In today’s Mass, we read about Jonah and the big fish and about the Good Samaritan. In both readings, men made decisions as to how to solve problems. In the case of Jonah, the mariners decided to solve the problem of a storm, which threatened to capsize their boat and drown them, by throwing Jonah into the sea. In the parable in Luke’s Gospel today, a priest and a Levite solved their problem of dealing with a severely injured man by avoiding any contact with him. There are many ways we can devise solutions to problems and challenges in our lives; some solutions can be drastic, some can be avoidance, and some can be wise, caring and systematic.
As we begin the colorful season of autumn, we might consider what colors our decisions as we solve life’s problems. Fears, worries, memories can all influence our choices. We know it is so important to call upon the Lord in prayer when we have problems to solve. He has enriched us with gifts and talents, and we need the Holy Spirit’s help to tap into our resources to find proper and loving solutions.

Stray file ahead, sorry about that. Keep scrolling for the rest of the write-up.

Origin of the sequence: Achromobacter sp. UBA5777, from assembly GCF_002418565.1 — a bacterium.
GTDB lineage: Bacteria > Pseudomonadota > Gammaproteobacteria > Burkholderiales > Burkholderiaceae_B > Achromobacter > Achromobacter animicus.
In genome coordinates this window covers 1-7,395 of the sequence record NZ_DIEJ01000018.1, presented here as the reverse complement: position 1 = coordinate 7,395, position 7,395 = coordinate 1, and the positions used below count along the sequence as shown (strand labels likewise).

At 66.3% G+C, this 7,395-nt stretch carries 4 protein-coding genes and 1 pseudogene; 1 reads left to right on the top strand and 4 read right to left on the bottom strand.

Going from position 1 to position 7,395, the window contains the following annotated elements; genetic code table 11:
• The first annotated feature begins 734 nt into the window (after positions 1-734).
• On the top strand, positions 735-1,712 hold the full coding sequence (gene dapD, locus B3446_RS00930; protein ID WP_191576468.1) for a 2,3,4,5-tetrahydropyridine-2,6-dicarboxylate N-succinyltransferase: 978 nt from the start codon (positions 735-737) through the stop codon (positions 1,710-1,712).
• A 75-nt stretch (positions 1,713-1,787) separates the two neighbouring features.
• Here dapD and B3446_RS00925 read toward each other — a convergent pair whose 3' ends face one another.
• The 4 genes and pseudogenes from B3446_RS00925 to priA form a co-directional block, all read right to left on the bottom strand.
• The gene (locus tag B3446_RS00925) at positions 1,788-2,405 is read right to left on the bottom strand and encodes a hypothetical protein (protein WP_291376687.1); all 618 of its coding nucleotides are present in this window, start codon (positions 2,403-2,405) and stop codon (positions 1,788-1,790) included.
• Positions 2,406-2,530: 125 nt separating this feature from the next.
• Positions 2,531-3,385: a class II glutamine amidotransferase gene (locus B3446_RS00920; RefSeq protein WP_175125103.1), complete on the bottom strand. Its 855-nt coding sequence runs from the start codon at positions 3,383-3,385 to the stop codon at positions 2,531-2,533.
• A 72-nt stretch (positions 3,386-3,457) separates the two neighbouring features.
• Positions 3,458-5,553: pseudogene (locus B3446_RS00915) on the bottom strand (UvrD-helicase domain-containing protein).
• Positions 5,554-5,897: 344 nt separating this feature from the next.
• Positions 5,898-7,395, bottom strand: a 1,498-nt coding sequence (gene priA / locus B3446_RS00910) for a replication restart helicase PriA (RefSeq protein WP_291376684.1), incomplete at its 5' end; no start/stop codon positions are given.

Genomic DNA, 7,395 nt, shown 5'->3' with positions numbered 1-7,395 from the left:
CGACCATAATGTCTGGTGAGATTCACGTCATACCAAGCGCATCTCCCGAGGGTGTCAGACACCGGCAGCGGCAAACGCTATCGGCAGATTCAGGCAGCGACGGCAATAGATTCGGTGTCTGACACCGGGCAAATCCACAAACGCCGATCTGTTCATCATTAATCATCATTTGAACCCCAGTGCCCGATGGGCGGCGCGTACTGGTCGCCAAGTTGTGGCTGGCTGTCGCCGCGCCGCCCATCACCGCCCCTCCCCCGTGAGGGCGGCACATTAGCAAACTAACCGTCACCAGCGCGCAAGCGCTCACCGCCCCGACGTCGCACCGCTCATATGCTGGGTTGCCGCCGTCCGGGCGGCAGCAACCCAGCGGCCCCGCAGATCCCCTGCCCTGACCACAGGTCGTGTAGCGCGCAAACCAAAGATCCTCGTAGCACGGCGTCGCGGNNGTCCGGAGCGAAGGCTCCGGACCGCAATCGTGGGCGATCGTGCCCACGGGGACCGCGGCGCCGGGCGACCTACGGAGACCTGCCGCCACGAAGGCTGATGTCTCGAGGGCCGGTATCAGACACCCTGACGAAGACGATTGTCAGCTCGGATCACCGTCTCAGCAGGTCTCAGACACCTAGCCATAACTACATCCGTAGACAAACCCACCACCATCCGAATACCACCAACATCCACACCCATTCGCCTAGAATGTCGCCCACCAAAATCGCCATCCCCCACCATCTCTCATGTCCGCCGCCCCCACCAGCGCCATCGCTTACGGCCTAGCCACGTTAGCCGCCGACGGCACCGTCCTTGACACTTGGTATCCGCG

Our autumn is full of truer colors with frost on the growing edges.
We rake together our cherished gifts: the shapes, shades, shadows, shifts, and shivers.
The breath of the Spirit scatters our leaves as we pile up countless blessings:
Patterns, passings, pauses, pursuits and passions.
And there, in the season, we find the Divine Artist who endeavors to teach us wisely
how to harvest his handiwork,
And somehow, in all the changes, distribute our wealth to those we love.
As we prepare for the secular and holy celebrations as the year winds down, may we not get swallowed up by the size of any problem. May love be our response when we encounter a stranger in distress. May we color our lives with trust in our loving Creator!
Photograph by Aaron Burden on Unsplash.
Sharon Krause is a RENEW volunteer whose writing has appeared in several resources for small-group faith sharing. She is a wife, mother, and grandmother residing in Royal Palm Beach, Florida. Over the years, she has served in many parish ministries.